The final Twig happened on the coldest night of Winter so far.. I thought it was going to snow!
Trevor pulled together pieces from each of the previous Twig residencies to create an evocative exhibition of rural-art, film, soundscape and sculpture.
A dedicated bunch came out in their beanies and long coats to experience the final Twig at Speewa Hall including each of the Twig residency farmers, Trevor’s parents from Dunkeld, a number of keen Twig followers from Melbourne and some first time Twiggers as well.
If you have taken any photographs during the Twig project – we’d love to see them! get in contact with us – at firstname.lastname@example.org
The last of our farmstay Twigs was spectacular.. it was a ‘very big twig’.. We walked barefoot through the bush, through a walkway lined with mallee roots and branches, and reflected on the land, abundance and the cycle of all things.
A little further along was the dry dam bed which had been made into a labyrinth for us to walk through. I don’t think I have ever walked in a labyrinth before – and – I found it meditative and marvellous.
On the return walk back to our main Twig fire a blue light appeared in the distance.. as we walked closer we saw the side of a truck trailer had become a cinema screen. The film Trevor had made of his stay in Manangatang cycled over and over. I am not sure if it was us taking on the calm of the labyrinth.. or the sheer unexpectedness of a film being played in the open night sky on a farm in the middle of the mallee.. but we oohhhed.. and ahhhhed.. collectively for several minutes.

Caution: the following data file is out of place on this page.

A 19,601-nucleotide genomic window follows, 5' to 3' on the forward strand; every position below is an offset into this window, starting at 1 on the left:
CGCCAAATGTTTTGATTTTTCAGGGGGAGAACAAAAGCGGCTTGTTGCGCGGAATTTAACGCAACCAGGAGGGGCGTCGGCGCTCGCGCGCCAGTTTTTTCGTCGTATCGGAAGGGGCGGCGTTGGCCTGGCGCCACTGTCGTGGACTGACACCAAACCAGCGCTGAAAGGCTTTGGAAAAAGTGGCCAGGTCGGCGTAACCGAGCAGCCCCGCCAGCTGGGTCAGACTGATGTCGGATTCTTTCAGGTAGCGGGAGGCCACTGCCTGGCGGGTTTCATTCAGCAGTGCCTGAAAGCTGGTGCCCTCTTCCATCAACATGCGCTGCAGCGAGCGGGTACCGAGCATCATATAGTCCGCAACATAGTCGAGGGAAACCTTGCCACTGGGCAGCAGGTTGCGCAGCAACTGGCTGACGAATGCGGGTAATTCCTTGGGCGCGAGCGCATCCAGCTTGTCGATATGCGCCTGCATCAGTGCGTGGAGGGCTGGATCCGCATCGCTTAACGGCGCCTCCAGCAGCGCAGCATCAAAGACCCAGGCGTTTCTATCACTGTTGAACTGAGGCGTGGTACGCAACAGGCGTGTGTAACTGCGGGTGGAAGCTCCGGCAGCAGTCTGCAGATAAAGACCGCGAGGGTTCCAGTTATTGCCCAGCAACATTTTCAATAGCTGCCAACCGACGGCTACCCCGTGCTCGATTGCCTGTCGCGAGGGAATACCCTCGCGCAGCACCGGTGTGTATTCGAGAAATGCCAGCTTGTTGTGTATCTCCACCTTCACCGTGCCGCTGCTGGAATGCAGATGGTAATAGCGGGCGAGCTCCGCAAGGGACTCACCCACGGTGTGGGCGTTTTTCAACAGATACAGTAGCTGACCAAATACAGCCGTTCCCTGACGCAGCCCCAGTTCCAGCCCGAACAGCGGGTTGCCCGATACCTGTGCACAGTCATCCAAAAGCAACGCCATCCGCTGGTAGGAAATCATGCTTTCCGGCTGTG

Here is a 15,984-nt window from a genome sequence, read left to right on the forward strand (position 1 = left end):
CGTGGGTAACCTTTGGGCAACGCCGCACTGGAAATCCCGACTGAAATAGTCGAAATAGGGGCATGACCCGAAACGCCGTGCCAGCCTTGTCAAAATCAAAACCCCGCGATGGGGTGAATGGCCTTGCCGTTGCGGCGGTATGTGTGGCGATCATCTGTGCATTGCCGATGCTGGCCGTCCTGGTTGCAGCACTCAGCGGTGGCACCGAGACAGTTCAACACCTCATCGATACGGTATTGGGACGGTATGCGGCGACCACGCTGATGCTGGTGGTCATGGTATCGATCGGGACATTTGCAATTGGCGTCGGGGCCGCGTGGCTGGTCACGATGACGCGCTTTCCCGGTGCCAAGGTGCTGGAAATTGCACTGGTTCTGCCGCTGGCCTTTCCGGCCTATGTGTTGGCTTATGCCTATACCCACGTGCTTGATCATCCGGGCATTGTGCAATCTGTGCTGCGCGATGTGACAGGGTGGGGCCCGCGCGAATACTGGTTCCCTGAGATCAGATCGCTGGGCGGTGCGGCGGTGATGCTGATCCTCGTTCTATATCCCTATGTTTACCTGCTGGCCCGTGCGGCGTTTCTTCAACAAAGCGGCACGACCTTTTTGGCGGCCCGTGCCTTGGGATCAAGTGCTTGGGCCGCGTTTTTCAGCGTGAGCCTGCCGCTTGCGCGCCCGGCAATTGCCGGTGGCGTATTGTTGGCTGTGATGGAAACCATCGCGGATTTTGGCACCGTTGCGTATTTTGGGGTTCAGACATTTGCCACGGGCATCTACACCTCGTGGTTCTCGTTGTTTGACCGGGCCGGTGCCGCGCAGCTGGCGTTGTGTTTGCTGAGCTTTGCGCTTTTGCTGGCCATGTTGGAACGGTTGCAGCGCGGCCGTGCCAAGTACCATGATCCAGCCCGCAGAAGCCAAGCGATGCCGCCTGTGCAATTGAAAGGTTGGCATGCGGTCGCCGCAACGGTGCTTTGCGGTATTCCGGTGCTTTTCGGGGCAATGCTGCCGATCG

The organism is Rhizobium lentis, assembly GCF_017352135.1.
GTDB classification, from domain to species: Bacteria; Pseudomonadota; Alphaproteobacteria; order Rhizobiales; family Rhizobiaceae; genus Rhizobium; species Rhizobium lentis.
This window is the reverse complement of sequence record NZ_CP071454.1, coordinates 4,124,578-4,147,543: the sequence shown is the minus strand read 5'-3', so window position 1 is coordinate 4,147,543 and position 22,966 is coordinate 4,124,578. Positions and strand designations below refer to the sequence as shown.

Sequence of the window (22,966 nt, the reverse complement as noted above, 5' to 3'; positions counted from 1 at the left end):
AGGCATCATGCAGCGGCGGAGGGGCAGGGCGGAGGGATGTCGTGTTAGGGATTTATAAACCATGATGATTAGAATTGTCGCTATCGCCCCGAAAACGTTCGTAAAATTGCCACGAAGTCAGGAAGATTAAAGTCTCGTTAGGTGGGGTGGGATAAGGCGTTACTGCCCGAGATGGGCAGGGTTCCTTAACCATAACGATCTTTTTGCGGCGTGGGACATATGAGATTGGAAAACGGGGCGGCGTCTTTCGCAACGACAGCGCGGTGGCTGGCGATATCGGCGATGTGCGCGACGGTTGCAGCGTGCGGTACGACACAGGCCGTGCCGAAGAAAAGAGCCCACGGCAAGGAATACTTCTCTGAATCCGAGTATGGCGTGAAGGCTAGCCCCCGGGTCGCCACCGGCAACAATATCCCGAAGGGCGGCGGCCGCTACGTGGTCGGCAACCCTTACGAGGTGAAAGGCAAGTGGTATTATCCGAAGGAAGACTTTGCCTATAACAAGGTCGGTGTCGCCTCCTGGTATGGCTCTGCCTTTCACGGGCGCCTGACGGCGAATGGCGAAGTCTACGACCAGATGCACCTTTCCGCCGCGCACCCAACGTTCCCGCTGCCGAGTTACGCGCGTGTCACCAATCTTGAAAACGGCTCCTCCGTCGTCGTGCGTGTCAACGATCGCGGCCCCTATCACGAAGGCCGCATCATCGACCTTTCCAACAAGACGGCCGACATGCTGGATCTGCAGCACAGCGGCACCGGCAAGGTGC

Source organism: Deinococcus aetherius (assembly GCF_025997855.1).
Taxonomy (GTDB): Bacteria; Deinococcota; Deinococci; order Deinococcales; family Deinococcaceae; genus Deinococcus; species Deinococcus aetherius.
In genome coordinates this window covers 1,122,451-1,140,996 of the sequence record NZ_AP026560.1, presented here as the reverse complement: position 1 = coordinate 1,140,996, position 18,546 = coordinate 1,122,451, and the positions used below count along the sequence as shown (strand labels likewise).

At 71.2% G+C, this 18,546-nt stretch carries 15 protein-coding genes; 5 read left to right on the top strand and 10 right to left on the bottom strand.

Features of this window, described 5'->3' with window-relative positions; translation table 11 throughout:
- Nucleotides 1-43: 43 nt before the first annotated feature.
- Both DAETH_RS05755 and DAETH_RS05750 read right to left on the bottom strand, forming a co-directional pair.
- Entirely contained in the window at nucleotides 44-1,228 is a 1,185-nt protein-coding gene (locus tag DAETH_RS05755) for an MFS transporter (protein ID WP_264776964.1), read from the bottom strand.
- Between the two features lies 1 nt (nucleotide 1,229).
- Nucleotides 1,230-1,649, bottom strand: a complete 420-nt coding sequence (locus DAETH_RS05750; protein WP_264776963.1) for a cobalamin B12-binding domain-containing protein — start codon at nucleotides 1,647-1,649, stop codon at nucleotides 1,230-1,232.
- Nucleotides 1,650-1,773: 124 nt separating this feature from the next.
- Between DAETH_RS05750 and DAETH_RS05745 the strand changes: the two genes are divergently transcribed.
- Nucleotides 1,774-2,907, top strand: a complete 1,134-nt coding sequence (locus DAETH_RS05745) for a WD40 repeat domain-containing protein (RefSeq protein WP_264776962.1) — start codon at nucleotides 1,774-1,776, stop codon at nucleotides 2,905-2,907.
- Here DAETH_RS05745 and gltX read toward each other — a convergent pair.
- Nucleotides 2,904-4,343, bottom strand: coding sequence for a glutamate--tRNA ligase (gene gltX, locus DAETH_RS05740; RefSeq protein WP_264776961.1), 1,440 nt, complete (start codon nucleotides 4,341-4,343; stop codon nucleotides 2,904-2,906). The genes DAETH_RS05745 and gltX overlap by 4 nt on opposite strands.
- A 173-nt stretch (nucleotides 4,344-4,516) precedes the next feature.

One of the images captured on the screen was of a white kangaroo which lives on the farm. The kangaroo was a recurring image throughout the Twig event, with her likeness being created out of deadwood and lit, watchful over our Twig activities.
The original soundscape for this event was made by John Britten – it’s lovely and really worth a listen.
There are literally hundreds of photographs of this event.. please check back to see more over the next week or so. Kim